One of the final projects for the wedding was really the biggest joint effort between Sparky and me. This is also the project that took the most time over all. That project was our seating cards.
My first inspiration to display these cards was the one we stuck with. It made the most sense for us as a couple and was very reflective of our shared interest.
My part of the project included the cards themselves: designing, creating, and printing. Since my printer and I are at odds, getting this process right took a fair amount of time (especially since the design we ended up with was 2”³x3”³). This isn’t a post about the cards, though, but is instead about Sparky’s portion of this project: the cork holders.
If you remember my last cork post, you may remember that Sparky and I have saved nearly every cork from every bottle of wine that we’ve opened. Several went to the monogram letters and the rest were saved for this project.
Sparky thought about the best way to approach this project and ultimately decided that it would require a table-top vice and a dremel.
First up: put a cork in the vice. Then cut a channel with the dremel blade.
Sparky set up shop on our deck in order to complete this project.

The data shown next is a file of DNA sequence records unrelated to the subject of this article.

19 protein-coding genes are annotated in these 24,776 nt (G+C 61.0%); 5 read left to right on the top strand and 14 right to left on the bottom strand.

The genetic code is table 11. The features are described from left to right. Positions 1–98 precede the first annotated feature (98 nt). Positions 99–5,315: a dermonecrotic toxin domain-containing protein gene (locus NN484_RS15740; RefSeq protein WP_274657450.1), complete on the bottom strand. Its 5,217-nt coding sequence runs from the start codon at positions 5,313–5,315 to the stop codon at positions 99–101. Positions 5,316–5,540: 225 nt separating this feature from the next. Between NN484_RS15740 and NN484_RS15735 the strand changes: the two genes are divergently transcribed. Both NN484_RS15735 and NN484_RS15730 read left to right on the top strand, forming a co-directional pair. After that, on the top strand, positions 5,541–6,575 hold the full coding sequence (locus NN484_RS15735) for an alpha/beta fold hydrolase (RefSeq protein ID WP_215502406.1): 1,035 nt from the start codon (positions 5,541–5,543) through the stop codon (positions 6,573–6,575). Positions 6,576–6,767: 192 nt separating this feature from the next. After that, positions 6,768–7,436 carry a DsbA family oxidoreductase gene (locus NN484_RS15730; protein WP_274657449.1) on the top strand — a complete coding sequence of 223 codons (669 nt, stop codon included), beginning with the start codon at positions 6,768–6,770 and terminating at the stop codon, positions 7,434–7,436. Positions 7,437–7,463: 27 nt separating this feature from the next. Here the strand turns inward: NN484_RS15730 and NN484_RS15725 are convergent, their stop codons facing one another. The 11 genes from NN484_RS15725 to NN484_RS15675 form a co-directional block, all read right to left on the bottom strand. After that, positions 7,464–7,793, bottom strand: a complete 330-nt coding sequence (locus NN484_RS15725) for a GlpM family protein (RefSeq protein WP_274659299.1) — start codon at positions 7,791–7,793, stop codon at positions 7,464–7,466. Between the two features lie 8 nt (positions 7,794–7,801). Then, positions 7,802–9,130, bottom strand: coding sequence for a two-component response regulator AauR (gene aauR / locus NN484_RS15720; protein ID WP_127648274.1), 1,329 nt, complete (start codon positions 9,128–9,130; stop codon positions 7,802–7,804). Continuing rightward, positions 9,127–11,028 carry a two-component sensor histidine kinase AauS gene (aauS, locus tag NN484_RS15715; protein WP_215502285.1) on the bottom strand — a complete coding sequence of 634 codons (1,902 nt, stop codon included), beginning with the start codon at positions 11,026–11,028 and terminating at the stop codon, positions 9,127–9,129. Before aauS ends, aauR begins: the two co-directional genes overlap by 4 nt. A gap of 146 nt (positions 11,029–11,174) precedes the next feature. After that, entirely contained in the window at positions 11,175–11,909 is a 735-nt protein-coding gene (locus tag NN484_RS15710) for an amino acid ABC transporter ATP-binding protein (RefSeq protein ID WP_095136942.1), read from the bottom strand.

After the channels were cut, Sparky switched to a rotary sanding head and flattened out the opposite side of the cork (channel on top, flatten area on the bottom).
That vice came in handy but this was a messy process!
“Miss Campfire, why are you taking pictures of me when I’m covered in sawdust?”
Once all of the channels were cut and the cork bottoms were cut, then it was time for me to introduce my portion. I ended up attaching the 2”³x3”³ cards to a larger sheet and (4.5”³x6.5”³) and hand-created each name in Illustrator and then transferred it to Photoshop for printing (better quality and easier design placement—key since the cards were letterpress printed as part of our suite). Once I printed all the cards, I matted them on blue cardstock (the same blue used for our save the dates, invitations, and programs). Then I used some stamps I found at Paper Source to indicate entrée preference for each guest.
Not my cards but a good representation of the stamps from Mimi Turner
Even though the cards turned out to be a pain and super time-consuming, I’m really happy with how they turned out. Mrs. Wallaby gave me awesome advise and told me to do them early so I wasn’t stressing so I did and she was completely right.
Sans entrée stamp, but the finished card!
What did you do for your seating cards?
- Seattle, WA
- Researcher, Therapist
- Wedding Date:
- Sodo Park